Don’t Feed The Patent Trolls

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Mytheos Holt Policy Analyst
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It is looking increasingly likely that Congress will take action to deal with the threat of patent trolls sometime in the next month. Reliable sources indicate that sometime before Congress’ August recess, Virginia Republican Rep. Bob Goodlatte’s Innovation Act will hit the House floor, and early forecasts suggest that it will perform very well.

So perhaps that’s why trolls, and their liberal defenders, are starting to get pretty desperate. Exhibit A would be an absolutely hysterical column by Democratic Iowa Senate Candidate Bob Krause, which features such passages as the following:

The so-called “patent troll” fabrication is part of the script. While there are lawyers that specialize in patent defense, there are specialists in many fields of law. Each requires a client that has a need for justice that falls in a specialized legal field.

But now, for the first time in our history, inventors and their counsel are considered villains for defending hard-earned patent rights. Companies that steal patents from inventors are called our innovators. The innovation world has turned up-side-down.[…]

Now, Senator Grassley’s new proposed PATENT Act extends this abstract straw-man of the feared patent troll, and transmogrifies the alleged evil troll into something that Congress does not intend, but big business does – the troll that stands at the courthouse door.

Now, I don’t want to ruin Krause’s fun. After all, I’m sure the trial lawyers who blocked patent reform the last time around (despite its being the most bipartisan idea in recent memory) are grateful to have someone so unashamedly parroting their line. So, I’m sure, are Big Pharma and the lobbyists for the university system.

However, as is often the case when an argument’s biggest exponents are the architects of Obamacare and trigger warning-happy universities, this attempt to gloss over the real problem of patent trolling is utterly untrue. Patent trolling — ie, the practice of registering patents, then using patent lawsuits to extort settlement fees — is alive and well. Not only that, but business is booming for trolls.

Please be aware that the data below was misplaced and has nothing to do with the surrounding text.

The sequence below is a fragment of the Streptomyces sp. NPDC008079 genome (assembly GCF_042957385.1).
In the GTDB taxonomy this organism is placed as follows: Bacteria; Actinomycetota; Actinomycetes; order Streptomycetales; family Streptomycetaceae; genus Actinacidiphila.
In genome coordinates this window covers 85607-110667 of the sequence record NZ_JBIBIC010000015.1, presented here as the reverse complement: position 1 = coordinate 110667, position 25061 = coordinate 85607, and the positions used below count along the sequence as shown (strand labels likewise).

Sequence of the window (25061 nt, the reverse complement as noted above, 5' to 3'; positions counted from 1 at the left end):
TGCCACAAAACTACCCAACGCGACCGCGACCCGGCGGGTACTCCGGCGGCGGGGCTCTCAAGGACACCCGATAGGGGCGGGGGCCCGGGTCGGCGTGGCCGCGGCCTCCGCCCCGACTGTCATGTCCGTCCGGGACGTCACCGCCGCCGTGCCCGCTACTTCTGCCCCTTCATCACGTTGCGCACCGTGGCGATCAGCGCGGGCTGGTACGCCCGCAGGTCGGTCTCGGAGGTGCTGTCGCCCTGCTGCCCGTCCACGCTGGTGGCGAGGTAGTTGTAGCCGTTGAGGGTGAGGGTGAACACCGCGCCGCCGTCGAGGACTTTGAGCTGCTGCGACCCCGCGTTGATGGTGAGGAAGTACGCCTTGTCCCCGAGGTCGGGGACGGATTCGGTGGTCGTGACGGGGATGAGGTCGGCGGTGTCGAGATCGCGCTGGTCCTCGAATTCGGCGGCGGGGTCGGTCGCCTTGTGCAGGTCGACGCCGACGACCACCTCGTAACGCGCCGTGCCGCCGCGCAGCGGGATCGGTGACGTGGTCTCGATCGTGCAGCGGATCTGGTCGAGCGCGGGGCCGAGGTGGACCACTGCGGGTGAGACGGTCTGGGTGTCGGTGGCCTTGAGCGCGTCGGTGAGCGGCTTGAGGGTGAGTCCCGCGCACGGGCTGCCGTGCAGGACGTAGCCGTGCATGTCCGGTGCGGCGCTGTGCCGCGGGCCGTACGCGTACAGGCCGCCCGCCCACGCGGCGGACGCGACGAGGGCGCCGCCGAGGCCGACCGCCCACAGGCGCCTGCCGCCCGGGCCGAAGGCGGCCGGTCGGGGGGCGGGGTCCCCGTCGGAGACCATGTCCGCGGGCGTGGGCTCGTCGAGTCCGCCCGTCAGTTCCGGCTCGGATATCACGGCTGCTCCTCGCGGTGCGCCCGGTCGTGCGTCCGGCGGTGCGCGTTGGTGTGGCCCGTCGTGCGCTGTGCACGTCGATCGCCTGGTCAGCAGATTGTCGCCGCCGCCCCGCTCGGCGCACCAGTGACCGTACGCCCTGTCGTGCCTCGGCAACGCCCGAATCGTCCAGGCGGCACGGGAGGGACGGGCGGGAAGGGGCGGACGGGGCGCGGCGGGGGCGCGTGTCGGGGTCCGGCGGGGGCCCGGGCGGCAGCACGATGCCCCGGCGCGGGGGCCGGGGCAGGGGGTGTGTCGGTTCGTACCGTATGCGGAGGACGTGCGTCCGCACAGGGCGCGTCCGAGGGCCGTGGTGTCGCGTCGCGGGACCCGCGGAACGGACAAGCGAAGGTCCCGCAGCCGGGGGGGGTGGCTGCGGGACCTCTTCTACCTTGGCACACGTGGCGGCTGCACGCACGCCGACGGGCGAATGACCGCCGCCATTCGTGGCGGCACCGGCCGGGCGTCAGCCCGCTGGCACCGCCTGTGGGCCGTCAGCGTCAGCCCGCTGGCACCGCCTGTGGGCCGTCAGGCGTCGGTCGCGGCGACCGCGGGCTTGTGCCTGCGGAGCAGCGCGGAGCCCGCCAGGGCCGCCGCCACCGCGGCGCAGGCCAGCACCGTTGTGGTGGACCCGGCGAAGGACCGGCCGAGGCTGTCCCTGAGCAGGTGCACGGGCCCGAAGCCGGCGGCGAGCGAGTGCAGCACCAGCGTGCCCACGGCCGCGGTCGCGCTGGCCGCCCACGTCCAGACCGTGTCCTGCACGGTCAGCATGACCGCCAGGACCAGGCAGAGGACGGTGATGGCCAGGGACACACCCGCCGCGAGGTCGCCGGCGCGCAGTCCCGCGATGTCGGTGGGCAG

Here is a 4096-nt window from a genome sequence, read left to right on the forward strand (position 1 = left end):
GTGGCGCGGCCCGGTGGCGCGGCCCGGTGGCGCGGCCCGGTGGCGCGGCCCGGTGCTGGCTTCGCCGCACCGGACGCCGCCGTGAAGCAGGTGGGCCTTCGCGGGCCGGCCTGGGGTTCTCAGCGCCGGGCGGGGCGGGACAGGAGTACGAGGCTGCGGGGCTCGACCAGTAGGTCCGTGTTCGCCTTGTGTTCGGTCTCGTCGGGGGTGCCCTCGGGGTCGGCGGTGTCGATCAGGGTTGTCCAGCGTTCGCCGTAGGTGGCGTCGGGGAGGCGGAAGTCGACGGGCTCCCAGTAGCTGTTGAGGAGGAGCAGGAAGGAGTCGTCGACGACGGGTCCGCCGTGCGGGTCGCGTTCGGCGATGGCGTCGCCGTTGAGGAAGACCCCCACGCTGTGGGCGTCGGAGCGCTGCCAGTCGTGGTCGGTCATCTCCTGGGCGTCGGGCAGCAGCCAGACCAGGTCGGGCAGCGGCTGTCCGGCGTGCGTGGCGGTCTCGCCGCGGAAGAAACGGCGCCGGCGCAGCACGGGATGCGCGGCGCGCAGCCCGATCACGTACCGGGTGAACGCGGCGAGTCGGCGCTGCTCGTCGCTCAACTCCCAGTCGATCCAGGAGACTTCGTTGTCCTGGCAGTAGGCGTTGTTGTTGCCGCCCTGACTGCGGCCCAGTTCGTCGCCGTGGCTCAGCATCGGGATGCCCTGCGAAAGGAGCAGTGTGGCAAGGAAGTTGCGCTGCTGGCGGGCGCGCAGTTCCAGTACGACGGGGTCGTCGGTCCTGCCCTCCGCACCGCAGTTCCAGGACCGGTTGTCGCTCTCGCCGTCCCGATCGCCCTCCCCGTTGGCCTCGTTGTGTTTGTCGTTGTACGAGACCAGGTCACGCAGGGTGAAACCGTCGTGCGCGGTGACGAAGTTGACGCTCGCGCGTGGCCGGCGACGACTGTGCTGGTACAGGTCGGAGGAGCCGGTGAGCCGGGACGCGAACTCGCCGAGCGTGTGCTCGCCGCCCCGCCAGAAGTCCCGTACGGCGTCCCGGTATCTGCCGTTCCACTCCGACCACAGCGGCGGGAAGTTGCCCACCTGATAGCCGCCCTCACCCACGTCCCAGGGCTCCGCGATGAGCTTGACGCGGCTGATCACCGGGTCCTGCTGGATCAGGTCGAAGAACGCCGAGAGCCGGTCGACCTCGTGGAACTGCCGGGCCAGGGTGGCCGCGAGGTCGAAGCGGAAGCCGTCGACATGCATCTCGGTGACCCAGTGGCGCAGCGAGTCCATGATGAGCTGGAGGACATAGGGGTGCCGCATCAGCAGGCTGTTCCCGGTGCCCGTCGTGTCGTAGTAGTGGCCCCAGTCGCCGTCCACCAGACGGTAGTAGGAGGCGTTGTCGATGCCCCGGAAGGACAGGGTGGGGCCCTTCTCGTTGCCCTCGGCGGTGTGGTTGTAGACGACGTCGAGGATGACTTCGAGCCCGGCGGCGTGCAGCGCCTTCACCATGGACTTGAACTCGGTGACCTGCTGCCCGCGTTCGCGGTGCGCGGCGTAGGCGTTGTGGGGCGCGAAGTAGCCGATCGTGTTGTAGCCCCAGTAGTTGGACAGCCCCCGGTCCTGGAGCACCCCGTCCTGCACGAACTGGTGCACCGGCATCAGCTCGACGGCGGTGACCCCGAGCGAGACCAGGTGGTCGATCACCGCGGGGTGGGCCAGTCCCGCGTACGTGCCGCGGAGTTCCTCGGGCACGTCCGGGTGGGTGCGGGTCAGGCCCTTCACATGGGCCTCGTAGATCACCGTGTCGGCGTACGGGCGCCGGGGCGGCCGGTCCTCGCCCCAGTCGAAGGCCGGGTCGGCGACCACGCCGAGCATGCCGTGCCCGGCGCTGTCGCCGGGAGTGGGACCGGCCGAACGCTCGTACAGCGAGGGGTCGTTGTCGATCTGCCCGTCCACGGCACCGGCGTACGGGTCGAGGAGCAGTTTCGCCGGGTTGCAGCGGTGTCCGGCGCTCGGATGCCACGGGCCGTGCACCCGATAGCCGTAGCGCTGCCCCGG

A more technical definition of patent trolls comes from the group PatentFreedom, which classifies trolls as “Non-Practicing Entities” (NPEs), in other words, as companies that don’t use their patents for anything other than demanding licensing fees, or for lawsuits. According to data from the RPX Network, NPE lawsuits have spiraled over the past year. In May of 2014, 199 lawsuits were filed by them, whereas this May, that number more than doubled to 418 lawsuits. NPEs have also multiplied, with 192 being in operation during May 2014, and 397 this year. As a percentage of patent lawsuits, NPEs account for 70 percent of all patent lawsuits filed this year.

And those new troll companies aren’t slowing down. One in particular, Oberalis LLC, filed 50 lawsuits this month alone. You almost have to admire the brazenness; after all, since patent trolls are likely to come under scrutiny soon, a more politically conscious group might decide to lay low and try to look harmless. But like a child at a going-out-of-business sale at the candy factory, trolls can’t seem to stop themselves from screaming “I want that, and that, and that” in courtrooms.

Contrary to the liberal narrative that paints them as heroic little guys standing up against nasty, evil corporations, NPEs are nothing but leeches, and the sorts of leeches who dirty the name of the legal system, to boot. Congress should move forward, unashamedly, in crushing their business model. In the words of millions of internet commenters, Congress, don’t feed the trolls.